Santa Anna’s eccentricity was only exceeded by his greed and extravagance. He outfitted his own private army, gave an endless round of celebrations, most of them in his honor and soon Mexico was broke. Another rebellion drove him from office. El presidente was arrested and exiled to Cuba.
Meanwhile so many of the Texans were desiring to join the United States, relations between the Texas Republic and Mexico grew increasingly tense. In February of 1846 Texas President Anson Jones raised the flag of the United States in the capital city of Austin. Mexico broke diplomatic relations with the U.S. and eventually both nations declared war.
Once again Santa Anna seized the moment. Corresponding from Cuba he convinced U.S. President James K. Polk he could solve the dispute over Texas. Polk ordered the U.S. warships to allow Santa Anna safe passage to land at Vera Cruz.
Once back in Mexico Santa Anna defaulted on his promise to Polk and when war began the president of Mexico named him commanding general of Mexico’s army. Soon after he assumed role of el presidente once more.
On April 18th, 1847 American forces under General Winfield Scott landed at Vera Cruz and soon moved against the Mexicans at Cerro Gordo, a position that controlled the road to Mexico City.
Led by Captain Robert E. Lee, assisted by Lieutenants U.S. Grant, Pierre G.T. Beauregard and George McClellan, assaulted the Mexican’s head on. At the same time another force of Illinois Volunteers circled around and attacked them from the rear. The Mexicans had assumed the route to be impassable.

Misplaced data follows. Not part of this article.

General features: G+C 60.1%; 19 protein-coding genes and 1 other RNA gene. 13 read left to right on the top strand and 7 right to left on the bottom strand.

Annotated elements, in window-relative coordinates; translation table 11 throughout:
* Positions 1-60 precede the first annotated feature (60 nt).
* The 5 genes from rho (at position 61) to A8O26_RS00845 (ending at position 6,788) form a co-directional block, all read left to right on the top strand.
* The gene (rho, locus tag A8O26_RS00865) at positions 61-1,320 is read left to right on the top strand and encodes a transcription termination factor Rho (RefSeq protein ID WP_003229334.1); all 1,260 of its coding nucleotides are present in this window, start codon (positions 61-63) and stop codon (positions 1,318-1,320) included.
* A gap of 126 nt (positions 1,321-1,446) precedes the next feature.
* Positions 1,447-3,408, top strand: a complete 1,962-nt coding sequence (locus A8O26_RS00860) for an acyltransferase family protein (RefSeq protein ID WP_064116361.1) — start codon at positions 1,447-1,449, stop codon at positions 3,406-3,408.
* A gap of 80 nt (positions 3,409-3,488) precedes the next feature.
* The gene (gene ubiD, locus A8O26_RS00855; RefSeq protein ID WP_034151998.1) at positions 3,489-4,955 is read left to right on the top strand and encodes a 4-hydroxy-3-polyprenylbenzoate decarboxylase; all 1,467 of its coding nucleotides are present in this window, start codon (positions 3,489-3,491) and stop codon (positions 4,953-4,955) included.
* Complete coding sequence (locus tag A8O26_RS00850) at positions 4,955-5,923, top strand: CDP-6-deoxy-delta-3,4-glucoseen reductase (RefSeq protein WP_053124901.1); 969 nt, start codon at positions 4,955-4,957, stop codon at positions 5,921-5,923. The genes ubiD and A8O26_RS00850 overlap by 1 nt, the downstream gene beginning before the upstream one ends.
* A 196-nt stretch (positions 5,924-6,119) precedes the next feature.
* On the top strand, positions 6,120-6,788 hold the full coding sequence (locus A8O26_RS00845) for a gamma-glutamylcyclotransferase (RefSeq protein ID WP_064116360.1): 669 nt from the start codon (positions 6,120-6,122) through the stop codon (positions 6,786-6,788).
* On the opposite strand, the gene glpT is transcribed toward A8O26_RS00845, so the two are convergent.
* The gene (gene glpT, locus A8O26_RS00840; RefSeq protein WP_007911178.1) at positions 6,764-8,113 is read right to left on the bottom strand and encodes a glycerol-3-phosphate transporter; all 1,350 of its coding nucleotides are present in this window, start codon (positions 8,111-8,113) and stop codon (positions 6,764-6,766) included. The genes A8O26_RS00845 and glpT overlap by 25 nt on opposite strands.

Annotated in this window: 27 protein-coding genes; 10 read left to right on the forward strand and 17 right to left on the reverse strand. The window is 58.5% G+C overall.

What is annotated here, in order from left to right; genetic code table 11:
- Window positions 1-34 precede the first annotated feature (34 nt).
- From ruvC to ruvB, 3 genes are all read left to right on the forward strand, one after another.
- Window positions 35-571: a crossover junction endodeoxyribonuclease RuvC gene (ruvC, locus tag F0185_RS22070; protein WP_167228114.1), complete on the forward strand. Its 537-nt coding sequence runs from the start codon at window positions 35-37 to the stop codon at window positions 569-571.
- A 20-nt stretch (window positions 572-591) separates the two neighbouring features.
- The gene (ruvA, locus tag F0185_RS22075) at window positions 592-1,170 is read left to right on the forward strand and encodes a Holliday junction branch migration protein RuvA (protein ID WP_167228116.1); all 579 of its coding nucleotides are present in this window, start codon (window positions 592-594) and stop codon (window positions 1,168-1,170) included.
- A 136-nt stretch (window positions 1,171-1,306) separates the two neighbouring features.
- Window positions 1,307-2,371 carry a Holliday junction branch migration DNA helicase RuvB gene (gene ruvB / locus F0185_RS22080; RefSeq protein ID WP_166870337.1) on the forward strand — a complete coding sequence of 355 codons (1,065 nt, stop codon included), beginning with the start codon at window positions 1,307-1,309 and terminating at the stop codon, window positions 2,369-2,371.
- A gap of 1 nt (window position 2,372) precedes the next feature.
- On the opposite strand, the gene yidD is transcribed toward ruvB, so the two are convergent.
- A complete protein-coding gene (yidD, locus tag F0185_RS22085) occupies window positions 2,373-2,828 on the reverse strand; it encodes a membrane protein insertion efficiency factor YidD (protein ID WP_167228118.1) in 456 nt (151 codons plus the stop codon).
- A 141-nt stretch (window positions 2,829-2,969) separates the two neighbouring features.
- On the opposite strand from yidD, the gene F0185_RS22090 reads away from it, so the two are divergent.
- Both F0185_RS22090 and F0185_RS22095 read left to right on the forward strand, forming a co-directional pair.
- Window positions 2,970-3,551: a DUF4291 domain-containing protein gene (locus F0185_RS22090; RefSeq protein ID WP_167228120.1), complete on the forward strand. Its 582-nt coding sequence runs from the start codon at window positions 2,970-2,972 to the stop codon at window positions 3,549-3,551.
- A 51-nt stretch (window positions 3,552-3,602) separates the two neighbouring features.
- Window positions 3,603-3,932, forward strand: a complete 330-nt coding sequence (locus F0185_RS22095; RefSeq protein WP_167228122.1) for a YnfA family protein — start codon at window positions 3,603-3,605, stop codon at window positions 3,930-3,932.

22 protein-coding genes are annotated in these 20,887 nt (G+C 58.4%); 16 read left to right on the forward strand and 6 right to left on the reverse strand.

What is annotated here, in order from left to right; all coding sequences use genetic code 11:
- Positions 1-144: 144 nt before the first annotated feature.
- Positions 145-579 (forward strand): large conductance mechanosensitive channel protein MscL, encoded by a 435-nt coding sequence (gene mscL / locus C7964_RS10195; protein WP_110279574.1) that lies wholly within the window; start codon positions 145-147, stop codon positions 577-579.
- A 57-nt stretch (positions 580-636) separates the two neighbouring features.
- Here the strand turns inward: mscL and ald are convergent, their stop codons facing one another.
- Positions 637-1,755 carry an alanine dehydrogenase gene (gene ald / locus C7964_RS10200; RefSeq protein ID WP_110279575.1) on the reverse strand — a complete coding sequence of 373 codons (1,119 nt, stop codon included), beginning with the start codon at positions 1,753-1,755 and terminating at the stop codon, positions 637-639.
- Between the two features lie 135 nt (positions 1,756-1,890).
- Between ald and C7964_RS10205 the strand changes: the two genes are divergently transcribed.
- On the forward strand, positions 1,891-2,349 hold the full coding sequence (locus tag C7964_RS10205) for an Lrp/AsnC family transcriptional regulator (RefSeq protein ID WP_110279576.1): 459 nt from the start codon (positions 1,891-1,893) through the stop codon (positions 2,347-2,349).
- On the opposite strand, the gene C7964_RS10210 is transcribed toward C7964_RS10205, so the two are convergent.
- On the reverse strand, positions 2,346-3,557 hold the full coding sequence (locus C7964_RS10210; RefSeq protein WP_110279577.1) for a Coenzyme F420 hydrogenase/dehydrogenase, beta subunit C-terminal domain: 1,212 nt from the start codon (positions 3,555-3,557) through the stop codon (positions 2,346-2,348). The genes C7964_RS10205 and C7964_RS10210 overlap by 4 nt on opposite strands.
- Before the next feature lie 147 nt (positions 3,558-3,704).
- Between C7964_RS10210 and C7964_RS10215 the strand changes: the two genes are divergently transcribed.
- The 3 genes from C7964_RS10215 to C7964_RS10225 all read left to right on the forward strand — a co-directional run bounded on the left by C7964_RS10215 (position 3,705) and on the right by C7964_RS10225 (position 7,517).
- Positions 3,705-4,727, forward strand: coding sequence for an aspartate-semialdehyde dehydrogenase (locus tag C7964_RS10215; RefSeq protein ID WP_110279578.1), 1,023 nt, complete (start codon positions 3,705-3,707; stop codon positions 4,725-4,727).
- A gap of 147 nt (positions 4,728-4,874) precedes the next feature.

Meanwhile General Santa Anna paused to enjoy a roasted chicken dinner in his elaborate carriage. He removed his artificial leg for comfort.
Suddenly the Illinois Volunteers were upon them, screaming and shooting as they charged from the woods unaware they had almost captured General Santa Anna and ended the Mexican-American War five months early. A Mexican cavalry soldier grabbed the general, and carried him to safety.
Santa Anna was forced to flee the field, leaving behind some $18,000 in gold, the roasted chicken and his special light-weight leg made of cork.
The three soldiers, Private A. Waldron, First Sergeant Sam Rhodes, Second Sergeant John M. Gill, ate the chicken dinner, turned over the gold to the Army paymaster and kept the leg as a war souvenir.
Of all of this booty, it was the lightweight cork leg that caught the fancy of the Illinois Volunteers and they immortalized it in this song, more or less a parody of “The Girl I Left Behind Me.”
Over the years Mexico has requested the return of Santa Anna’s leg which is somewhat surprising as he was such a scoundrel there are no statues or monuments there that honor him.
General Santa Anna’s prosthetic leg is currently part of the Illinois State Military Museum’s collection. The leg is displayed on the second floor of The Adjutant General’s (TAG) building at Camp Lincoln, Springfield, Illinois.